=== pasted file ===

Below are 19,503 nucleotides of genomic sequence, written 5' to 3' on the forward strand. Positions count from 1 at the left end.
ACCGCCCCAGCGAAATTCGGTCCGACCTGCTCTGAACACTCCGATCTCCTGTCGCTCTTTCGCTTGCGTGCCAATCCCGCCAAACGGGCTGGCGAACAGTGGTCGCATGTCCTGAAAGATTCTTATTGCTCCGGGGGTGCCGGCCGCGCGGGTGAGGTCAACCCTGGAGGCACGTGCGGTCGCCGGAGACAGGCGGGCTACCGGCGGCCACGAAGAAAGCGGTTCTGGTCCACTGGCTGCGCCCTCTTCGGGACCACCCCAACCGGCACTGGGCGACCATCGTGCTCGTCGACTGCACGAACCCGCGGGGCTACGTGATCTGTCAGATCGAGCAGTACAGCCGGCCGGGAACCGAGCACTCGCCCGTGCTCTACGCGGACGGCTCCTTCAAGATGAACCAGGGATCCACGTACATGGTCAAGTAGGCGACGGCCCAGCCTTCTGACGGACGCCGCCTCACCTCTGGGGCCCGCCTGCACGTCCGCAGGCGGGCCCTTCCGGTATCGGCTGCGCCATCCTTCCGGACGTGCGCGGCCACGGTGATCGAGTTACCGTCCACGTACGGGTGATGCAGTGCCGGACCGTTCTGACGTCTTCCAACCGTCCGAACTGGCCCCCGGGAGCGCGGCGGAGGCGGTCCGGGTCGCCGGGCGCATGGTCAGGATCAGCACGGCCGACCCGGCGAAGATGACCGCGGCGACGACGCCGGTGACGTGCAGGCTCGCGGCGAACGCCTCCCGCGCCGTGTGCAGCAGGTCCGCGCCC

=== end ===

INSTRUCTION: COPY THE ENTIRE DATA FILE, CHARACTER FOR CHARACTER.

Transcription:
Below are 19,503 nucleotides of genomic sequence, written 5' to 3' on the forward strand. Positions count from 1 at the left end.
ACCGCCCCAGCGAAATTCGGTCCGACCTGCTCTGAACACTCCGATCTCCTGTCGCTCTTTCGCTTGCGTGCCAATCCCGCCAAACGGGCTGGCGAACAGTGGTCGCATGTCCTGAAAGATTCTTATTGCTCCGGGGGTGCCGGCCGCGCGGGTGAGGTCAACCCTGGAGGCACGTGCGGTCGCCGGAGACAGGCGGGCTACCGGCGGCCACGAAGAAAGCGGTTCTGGTCCACTGGCTGCGCCCTCTTCGGGACCACCCCAACCGGCACTGGGCGACCATCGTGCTCGTCGACTGCACGAACCCGCGGGGCTACGTGATCTGTCAGATCGAGCAGTACAGCCGGCCGGGAACCGAGCACTCGCCCGTGCTCTACGCGGACGGCTCCTTCAAGATGAACCAGGGATCCACGTACATGGTCAAGTAGGCGACGGCCCAGCCTTCTGACGGACGCCGCCTCACCTCTGGGGCCCGCCTGCACGTCCGCAGGCGGGCCCTTCCGGTATCGGCTGCGCCATCCTTCCGGACGTGCGCGGCCACGGTGATCGAGTTACCGTCCACGTACGGGTGATGCAGTGCCGGACCGTTCTGACGTCTTCCAACCGTCCGAACTGGCCCCCGGGAGCGCGGCGGAGGCGGTCCGGGTCGCCGGGCGCATGGTCAGGATCAGCACGGCCGACCCGGCGAAGATGACCGCGGCGACGACGCCGGTGACGTGCAGGCTCGCGGCGAACGCCTCCCGCGCCGTGTGCAGCAGGTCCGCGCCC